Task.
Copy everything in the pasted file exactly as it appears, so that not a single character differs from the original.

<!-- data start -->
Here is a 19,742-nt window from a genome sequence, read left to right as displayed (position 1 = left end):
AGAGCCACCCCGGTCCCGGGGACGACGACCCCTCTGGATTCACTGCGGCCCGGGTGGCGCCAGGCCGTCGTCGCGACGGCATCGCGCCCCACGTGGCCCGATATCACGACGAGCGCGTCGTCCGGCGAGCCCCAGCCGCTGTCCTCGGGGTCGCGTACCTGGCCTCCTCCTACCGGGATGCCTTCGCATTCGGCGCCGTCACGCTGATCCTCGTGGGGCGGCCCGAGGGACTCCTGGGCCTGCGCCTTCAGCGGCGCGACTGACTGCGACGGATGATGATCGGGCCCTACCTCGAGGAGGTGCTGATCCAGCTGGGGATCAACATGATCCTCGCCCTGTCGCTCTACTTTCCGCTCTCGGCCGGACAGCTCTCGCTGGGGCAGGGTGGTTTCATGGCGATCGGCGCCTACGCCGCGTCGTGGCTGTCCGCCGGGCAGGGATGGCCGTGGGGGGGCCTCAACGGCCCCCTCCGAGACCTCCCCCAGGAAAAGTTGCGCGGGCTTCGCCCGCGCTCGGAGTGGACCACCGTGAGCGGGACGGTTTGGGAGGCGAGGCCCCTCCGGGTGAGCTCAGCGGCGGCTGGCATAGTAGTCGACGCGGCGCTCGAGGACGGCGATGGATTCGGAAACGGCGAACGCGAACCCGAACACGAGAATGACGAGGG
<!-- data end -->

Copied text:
Here is a 19,742-nt window from a genome sequence, read left to right as displayed (position 1 = left end):
AGAGCCACCCCGGTCCCGGGGACGACGACCCCTCTGGATTCACTGCGGCCCGGGTGGCGCCAGGCCGTCGTCGCGACGGCATCGCGCCCCACGTGGCCCGATATCACGACGAGCGCGTCGTCCGGCGAGCCCCAGCCGCTGTCCTCGGGGTCGCGTACCTGGCCTCCTCCTACCGGGATGCCTTCGCATTCGGCGCCGTCACGCTGATCCTCGTGGGGCGGCCCGAGGGACTCCTGGGCCTGCGCCTTCAGCGGCGCGACTGACTGCGACGGATGATGATCGGGCCCTACCTCGAGGAGGTGCTGATCCAGCTGGGGATCAACATGATCCTCGCCCTGTCGCTCTACTTTCCGCTCTCGGCCGGACAGCTCTCGCTGGGGCAGGGTGGTTTCATGGCGATCGGCGCCTACGCCGCGTCGTGGCTGTCCGCCGGGCAGGGATGGCCGTGGGGGGGCCTCAACGGCCCCCTCCGAGACCTCCCCCAGGAAAAGTTGCGCGGGCTTCGCCCGCGCTCGGAGTGGACCACCGTGAGCGGGACGGTTTGGGAGGCGAGGCCCCTCCGGGTGAGCTCAGCGGCGGCTGGCATAGTAGTCGACGCGGCGCTCGAGGACGGCGATGGATTCGGAAACGGCGAACGCGAACCCGAACACGAGAATGACGAGGG